Distance-based agglomeration externalities and neighbouring firms’ characteristics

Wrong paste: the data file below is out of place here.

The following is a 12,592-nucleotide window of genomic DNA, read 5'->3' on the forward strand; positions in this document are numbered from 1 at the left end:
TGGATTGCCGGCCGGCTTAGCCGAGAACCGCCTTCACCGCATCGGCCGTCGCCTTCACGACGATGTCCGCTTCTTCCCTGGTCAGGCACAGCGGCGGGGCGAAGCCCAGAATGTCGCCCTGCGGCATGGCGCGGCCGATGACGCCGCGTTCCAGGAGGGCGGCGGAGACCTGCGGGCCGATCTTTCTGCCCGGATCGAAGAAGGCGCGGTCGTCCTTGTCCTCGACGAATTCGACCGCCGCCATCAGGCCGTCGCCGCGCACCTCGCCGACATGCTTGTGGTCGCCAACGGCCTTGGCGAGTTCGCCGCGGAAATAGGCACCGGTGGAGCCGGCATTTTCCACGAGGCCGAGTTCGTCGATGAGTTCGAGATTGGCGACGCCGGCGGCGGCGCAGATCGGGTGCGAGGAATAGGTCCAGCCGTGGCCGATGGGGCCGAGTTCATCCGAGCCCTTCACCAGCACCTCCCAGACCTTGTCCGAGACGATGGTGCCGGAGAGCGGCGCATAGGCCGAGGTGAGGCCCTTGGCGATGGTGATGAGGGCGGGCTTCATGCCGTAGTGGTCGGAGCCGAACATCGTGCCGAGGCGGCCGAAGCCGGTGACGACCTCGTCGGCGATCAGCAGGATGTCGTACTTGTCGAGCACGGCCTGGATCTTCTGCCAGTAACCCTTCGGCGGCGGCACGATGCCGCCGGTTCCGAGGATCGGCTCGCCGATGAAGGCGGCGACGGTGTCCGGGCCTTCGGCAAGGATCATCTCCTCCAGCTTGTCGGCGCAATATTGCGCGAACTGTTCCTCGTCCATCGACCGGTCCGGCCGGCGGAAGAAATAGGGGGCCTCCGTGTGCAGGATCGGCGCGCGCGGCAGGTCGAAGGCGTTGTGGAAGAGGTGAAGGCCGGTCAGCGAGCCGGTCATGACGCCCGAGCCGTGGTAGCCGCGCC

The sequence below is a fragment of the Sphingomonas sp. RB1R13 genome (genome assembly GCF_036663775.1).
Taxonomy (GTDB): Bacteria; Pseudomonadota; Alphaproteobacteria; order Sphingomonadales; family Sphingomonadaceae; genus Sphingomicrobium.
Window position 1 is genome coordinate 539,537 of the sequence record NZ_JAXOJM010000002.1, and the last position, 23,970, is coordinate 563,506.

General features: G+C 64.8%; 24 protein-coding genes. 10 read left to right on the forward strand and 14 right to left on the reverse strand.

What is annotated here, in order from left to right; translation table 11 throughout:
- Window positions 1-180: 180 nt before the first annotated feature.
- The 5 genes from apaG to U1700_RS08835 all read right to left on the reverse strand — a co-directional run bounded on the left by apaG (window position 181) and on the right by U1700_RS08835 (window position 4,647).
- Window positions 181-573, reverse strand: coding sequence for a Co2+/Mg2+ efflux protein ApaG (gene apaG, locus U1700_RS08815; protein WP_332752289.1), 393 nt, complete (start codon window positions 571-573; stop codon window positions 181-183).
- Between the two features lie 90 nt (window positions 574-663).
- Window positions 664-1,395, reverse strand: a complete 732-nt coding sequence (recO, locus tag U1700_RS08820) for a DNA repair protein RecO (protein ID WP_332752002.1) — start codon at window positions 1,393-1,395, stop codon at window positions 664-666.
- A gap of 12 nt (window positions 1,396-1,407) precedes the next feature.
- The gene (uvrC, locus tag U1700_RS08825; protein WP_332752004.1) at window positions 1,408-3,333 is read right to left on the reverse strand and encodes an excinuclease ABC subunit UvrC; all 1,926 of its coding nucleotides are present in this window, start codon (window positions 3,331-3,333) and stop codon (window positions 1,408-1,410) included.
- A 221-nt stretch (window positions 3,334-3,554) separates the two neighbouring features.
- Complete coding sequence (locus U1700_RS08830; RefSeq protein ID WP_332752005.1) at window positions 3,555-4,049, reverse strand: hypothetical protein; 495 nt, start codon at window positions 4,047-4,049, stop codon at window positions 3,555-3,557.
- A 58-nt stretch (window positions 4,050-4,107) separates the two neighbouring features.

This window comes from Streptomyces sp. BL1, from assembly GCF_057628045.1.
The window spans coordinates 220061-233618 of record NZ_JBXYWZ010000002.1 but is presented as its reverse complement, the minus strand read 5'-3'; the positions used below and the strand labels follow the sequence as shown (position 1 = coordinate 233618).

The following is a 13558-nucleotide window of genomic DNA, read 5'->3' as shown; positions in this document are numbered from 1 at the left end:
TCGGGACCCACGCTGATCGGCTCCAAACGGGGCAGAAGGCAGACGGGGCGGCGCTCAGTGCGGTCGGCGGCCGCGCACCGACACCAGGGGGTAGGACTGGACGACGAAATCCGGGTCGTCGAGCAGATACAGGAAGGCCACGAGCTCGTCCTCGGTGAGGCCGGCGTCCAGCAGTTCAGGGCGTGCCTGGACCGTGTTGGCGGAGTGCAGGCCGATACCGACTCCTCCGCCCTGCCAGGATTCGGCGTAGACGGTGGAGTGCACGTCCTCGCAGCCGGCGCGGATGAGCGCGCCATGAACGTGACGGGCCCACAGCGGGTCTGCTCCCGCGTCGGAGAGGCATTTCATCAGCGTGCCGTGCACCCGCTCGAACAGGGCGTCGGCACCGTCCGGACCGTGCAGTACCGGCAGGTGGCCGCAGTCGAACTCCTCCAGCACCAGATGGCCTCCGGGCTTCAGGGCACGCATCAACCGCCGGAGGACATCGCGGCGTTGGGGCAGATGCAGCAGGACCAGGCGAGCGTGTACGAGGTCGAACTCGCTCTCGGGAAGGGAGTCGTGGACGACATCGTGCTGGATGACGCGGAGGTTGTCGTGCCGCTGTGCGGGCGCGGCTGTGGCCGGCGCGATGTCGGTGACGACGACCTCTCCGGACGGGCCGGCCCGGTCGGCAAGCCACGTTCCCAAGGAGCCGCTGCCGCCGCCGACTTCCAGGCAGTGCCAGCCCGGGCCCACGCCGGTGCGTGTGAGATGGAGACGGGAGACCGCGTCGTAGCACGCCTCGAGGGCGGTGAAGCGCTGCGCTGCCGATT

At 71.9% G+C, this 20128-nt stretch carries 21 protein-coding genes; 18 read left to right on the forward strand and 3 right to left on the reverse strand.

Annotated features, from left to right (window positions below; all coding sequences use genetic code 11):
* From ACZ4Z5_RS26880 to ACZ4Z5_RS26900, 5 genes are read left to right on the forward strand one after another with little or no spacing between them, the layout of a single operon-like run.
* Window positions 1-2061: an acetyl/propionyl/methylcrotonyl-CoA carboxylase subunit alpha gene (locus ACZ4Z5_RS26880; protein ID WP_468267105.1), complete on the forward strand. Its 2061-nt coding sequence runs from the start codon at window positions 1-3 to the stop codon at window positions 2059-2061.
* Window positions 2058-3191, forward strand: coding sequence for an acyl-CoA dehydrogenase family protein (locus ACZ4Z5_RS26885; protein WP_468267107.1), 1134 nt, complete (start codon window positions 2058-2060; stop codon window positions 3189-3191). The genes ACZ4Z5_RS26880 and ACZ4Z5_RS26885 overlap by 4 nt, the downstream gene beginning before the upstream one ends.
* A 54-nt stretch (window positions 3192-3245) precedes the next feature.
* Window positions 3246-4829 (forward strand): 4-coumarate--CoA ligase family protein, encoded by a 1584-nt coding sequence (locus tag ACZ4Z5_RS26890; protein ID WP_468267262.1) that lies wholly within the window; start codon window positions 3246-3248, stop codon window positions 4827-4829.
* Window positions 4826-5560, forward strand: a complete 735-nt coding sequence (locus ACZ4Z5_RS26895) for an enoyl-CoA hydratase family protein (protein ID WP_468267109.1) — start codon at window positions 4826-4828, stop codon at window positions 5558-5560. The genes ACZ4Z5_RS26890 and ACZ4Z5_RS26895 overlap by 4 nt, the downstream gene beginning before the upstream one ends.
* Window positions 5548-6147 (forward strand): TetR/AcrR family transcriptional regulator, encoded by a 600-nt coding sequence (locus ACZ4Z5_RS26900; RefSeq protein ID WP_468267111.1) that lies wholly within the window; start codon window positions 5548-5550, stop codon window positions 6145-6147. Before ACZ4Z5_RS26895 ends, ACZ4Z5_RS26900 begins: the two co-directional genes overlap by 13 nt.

This paper tests the hypothesis that firms with different characteristics can differ in their capability to produce local externalities by investigating the relationship between firm-specific distance-based weighted agglomeration measures and firms’ short-run productivity growth in the Italian manufacturing industry. The results suggest that positive localization economies increase with distance when neighbouring firms’ characteristics are accounted for. Diversification-type forces have negative effects on productivity growth at short distances, while there are positive effects at longer distances regardless of the weighting scheme considered. Moreover, the negative effect of inter-industry externalities seems to persist over distance when neighbouring firms’ characteristics are accounted for.